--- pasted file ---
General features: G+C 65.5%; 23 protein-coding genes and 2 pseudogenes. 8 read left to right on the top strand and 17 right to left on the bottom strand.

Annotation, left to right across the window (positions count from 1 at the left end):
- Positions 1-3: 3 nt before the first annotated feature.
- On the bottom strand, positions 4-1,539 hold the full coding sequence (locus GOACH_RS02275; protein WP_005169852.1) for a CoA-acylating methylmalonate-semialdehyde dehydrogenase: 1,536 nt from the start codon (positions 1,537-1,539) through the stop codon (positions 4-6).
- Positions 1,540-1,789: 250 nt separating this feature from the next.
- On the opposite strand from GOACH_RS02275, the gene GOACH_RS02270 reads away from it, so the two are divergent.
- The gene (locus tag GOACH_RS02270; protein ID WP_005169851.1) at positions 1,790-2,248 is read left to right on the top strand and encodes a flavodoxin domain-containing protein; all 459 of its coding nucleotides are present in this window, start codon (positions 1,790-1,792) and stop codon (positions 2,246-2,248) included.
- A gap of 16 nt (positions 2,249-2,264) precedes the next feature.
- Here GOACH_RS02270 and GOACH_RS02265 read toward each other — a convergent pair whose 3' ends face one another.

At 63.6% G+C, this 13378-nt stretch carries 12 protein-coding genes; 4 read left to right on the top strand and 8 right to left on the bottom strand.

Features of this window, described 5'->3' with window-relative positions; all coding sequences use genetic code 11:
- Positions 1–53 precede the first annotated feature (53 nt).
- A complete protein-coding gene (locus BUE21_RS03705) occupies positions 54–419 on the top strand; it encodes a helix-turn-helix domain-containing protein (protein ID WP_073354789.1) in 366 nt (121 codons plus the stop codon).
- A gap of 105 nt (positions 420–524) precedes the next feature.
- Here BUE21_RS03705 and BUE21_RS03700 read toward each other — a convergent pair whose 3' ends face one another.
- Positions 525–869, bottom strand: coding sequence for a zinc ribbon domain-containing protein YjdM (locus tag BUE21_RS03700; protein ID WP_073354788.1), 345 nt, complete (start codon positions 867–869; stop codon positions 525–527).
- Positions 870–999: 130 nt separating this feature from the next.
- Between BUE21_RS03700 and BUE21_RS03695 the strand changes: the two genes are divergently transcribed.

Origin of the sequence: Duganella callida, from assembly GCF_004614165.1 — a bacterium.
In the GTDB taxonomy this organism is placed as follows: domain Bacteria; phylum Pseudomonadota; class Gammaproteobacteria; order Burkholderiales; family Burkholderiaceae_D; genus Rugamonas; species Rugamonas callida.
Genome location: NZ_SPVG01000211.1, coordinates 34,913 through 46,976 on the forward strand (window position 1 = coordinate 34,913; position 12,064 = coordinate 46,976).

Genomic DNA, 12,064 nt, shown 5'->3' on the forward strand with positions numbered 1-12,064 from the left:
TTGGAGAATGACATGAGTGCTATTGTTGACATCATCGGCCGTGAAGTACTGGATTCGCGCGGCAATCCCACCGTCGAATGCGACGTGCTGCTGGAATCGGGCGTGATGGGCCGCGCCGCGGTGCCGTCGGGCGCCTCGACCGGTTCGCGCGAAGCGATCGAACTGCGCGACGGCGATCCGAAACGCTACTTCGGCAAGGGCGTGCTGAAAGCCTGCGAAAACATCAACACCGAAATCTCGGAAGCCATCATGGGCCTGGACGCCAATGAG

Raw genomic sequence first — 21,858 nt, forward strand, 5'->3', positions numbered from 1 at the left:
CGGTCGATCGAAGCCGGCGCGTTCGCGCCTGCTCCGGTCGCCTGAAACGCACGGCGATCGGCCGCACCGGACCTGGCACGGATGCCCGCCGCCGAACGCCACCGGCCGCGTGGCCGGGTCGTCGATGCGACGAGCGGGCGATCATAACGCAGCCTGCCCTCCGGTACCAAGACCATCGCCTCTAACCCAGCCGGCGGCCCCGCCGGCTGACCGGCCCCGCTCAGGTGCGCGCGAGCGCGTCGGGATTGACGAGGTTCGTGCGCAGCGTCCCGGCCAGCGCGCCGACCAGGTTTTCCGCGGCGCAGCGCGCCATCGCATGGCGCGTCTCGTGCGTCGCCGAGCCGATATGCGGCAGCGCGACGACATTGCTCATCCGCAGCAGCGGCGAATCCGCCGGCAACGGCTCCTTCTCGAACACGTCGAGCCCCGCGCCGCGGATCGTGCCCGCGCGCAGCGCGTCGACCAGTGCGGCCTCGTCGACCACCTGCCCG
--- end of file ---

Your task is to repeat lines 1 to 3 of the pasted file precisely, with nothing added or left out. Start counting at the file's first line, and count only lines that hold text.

General features: G+C 65.5%; 23 protein-coding genes and 2 pseudogenes. 8 read left to right on the top strand and 17 right to left on the bottom strand.

Annotation, left to right across the window (positions count from 1 at the left end):
- Positions 1-3: 3 nt before the first annotated feature.